“Rosie the Riveter became popular during World War II when women joined the work force in support of troops serving overseas. The most well-known Rosie icon came from J. Howard Miller’s We Can Do It! propaganda poster. Created for Westinghouse, the Pittsburgh-based artist’s Rosie appeared on magazines, newspapers and posters encouraging women to join the work force. Six million women replaced the men who left for war in the factories, shipyards and industrial plants. Michigan factory worker Geraldine Doyle modeled for the poster art in 1942.” Read about the modern day competition, and another’s thoughts on how this poster feeds into the ideas of work ethics.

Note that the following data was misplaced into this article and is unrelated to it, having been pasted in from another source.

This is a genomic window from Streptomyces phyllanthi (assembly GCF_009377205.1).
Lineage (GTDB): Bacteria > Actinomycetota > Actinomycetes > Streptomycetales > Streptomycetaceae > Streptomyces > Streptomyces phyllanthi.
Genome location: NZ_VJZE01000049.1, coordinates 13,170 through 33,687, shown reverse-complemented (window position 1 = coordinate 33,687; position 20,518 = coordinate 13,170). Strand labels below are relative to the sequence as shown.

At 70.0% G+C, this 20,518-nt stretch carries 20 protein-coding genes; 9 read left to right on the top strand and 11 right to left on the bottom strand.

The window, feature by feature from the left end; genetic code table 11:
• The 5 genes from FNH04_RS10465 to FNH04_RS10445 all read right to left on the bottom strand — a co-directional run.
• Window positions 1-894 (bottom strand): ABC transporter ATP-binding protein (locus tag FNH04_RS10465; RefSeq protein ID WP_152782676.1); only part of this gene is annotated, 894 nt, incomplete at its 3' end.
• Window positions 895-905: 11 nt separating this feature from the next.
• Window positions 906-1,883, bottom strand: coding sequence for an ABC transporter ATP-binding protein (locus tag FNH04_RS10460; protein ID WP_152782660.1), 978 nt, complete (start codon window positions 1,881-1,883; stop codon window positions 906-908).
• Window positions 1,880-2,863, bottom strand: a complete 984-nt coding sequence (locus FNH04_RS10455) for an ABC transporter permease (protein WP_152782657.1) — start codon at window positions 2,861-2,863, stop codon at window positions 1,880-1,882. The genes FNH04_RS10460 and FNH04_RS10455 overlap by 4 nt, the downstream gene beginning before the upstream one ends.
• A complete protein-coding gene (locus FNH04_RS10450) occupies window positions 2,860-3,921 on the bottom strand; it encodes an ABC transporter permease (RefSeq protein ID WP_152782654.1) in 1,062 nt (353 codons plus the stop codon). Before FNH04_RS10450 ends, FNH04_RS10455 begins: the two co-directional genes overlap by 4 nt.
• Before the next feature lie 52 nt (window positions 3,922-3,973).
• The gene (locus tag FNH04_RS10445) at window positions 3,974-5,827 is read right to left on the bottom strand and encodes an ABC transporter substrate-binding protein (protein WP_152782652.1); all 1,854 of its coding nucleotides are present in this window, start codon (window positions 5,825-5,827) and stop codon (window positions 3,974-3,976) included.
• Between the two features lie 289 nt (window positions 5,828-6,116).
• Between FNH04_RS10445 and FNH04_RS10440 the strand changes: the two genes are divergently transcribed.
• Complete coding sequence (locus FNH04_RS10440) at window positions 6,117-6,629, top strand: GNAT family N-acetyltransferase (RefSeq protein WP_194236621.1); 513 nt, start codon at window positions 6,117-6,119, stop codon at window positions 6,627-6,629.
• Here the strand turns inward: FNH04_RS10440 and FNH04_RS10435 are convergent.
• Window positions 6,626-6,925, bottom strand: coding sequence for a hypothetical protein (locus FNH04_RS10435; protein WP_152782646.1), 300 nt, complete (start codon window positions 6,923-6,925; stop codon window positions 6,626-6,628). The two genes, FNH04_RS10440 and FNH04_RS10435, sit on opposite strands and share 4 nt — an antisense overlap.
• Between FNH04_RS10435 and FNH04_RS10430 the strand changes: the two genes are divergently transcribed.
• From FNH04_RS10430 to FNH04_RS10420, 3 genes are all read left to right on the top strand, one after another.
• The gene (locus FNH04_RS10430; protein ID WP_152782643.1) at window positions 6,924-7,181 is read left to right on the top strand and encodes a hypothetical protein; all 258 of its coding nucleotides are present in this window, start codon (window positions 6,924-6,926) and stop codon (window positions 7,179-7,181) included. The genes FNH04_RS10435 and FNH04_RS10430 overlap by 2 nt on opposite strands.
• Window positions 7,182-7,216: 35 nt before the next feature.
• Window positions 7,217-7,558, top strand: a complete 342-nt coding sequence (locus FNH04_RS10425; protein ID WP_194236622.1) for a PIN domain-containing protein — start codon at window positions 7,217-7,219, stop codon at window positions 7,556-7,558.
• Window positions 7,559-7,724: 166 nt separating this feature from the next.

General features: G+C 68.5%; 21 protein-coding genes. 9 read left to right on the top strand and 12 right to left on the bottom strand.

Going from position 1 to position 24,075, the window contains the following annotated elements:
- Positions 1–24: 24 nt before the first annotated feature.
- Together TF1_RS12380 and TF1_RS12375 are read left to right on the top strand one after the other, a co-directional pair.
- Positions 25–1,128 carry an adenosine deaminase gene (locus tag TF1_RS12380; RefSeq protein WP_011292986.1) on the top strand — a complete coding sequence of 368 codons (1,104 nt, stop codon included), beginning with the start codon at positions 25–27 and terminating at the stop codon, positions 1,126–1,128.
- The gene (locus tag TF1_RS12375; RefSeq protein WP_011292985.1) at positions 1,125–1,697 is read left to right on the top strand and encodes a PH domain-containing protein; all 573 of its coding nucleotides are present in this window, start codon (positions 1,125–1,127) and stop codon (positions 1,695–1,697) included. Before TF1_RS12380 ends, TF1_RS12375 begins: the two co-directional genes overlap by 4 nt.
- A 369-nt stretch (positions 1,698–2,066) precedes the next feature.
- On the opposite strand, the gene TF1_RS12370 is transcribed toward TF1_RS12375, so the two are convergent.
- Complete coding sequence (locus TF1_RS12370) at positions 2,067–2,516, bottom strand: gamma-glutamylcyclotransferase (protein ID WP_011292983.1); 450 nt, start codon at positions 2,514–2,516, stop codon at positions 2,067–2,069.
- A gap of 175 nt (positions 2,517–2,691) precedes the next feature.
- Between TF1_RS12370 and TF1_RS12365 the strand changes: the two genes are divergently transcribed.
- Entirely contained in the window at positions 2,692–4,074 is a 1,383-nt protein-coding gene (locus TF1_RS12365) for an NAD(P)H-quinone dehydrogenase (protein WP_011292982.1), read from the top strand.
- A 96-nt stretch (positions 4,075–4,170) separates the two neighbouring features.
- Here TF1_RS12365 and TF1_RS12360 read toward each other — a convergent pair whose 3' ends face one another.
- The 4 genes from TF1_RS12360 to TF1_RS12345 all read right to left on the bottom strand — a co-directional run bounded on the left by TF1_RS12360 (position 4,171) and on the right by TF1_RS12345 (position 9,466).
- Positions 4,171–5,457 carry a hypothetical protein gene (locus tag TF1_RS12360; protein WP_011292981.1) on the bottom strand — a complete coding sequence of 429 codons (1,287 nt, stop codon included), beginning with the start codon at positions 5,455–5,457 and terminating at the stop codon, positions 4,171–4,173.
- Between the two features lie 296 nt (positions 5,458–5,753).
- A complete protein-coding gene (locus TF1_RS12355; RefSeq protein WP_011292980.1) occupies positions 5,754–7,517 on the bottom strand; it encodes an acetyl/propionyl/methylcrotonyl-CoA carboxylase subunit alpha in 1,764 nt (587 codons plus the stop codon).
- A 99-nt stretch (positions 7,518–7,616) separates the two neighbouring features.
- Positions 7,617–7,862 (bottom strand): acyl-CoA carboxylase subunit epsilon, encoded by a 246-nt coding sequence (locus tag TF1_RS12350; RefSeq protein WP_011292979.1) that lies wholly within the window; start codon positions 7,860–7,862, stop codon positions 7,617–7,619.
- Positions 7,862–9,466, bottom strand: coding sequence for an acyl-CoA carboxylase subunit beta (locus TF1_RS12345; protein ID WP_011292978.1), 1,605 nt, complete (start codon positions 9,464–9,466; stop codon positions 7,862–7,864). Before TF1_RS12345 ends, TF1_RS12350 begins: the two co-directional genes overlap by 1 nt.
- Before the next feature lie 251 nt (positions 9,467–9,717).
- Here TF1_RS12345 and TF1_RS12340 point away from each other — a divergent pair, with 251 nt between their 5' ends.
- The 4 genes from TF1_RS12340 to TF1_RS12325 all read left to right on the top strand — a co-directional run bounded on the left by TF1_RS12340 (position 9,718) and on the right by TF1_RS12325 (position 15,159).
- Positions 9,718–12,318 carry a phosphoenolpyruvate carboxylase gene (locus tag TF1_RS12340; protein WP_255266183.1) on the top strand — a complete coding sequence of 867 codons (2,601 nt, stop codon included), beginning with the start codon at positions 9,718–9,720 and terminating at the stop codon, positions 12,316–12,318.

Mass Communications Academic, @MMUBS. British Home Front Propaganda posters as researched for a PhD completed 2004. In 1997, unwittingly wrote the first history of the Keep Calm and Carry On poster, which she now follows with interest.